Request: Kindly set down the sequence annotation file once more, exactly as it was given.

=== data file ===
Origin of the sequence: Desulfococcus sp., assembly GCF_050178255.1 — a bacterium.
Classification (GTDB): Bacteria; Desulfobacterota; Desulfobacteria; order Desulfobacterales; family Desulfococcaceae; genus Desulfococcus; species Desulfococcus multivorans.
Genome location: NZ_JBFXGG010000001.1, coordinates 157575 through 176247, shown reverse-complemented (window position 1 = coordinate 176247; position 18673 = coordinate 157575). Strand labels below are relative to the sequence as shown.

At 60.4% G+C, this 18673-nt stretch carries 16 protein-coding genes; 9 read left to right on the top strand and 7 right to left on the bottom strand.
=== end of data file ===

Origin of the sequence: Desulfococcus sp., assembly GCF_050178255.1 — a bacterium.
Classification (GTDB): Bacteria; Desulfobacterota; Desulfobacteria; order Desulfobacterales; family Desulfococcaceae; genus Desulfococcus; species Desulfococcus multivorans.
Genome location: NZ_JBFXGG010000001.1, coordinates 157575 through 176247, shown reverse-complemented (window position 1 = coordinate 176247; position 18673 = coordinate 157575). Strand labels below are relative to the sequence as shown.

At 60.4% G+C, this 18673-nt stretch carries 16 protein-coding genes; 9 read left to right on the top strand and 7 right to left on the bottom strand.